Game & Fish Conduct Population Study

Casper, Wyoming - Wyoming  Game & Fish, sparking things up along the North Platte River. All in a day's work as they conduct a survey on fish population. That jolt of electricity, a mild jolt, gets the fish relaxed enough so they can be counted and weighed all near Morad Park today. It's a process that can get slippery.

Game & Fish broke the surface of the Platt River Friday morning to begin their survey on trout, but before they could energize the water, they hit a slight problem that put their population study on ice.

“In order to get up this riffle area right here, we need to be up on a plane. And right now there's just too much weight in the boat,” said Matt Hahn, a biologist with the Casper region of Game & Fish. “We don't have enough horsepower to get it up and over that hump.”

But after about a half hour of tinkering, the study went swimmingly.

“Jet boats operate differently than a propeller driven boat in that it has an impeller that forces water through a cone to create a high velocity jet. When you start to pull sand and gravel into that, it erodes the gap, makes it a little bit wider, you lose your velocity so you can't go up on a plane as fast. We were just re-shimming it to bring it back into tolerance so we can get the velocity,” said  Jeff Glaid another Game & Fish biologist.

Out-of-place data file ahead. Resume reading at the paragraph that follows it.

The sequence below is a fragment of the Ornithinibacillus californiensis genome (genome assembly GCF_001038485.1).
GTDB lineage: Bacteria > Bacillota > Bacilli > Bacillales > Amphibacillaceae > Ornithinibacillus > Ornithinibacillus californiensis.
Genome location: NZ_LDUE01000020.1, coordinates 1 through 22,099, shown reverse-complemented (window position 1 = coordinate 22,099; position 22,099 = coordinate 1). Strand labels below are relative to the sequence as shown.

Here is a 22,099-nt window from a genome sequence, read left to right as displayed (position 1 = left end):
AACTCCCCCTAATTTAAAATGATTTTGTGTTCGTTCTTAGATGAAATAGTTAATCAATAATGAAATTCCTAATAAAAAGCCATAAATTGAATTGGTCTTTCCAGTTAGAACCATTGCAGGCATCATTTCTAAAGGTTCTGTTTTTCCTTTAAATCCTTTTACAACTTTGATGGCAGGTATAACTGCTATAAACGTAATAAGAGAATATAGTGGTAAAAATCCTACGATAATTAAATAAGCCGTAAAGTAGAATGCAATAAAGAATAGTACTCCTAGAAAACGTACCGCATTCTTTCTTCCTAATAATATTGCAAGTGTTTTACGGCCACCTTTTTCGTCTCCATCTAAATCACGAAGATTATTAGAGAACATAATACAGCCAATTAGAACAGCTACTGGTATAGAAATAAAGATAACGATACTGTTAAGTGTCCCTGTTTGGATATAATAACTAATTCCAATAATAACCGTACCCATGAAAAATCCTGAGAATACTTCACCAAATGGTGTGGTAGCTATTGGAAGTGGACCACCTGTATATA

Game & Fish traveling the same stretch of the river several times electrofishing to get an accurate sample size of the population.

“It lets us look at year class strengths, how many age one fish, how many age two fish. It lets us look at condition factor, how healthy the fish are it also lets us look at what we call a Biomass Indecency which is the pounds of fish per mile,” said Hahn.

Each run taking about 9 minutes; the data collecting can run longer. Game & Fish tell us none of the trout are harmed in the process.

Each fish was measured, weighed and then placed in a collection net to ensure they don't catch the same fish twice.

“A couple weeks ago we did population estimates up stream, between here and Robinson Road where the river hasn't been reworked. So we'll be able to compare the fish population here in the restored reach with the up stream in the unrestored reach,” said Hahn.

Once the data is collected, the fish are returned to their home in the North Platte. The idea to get a snapshot of how healthy the river is.

“Through here looks great. Really really good right now. The fish seem to be in really great condition,” said Hahn. “We're seeing a lot of smaller fish, a lot of bigger fish as well. We've just got a nice mix of age classes which is what we like to see.”

The results should be released in a few weeks, but for now Game & Fish officials are happy with what they see.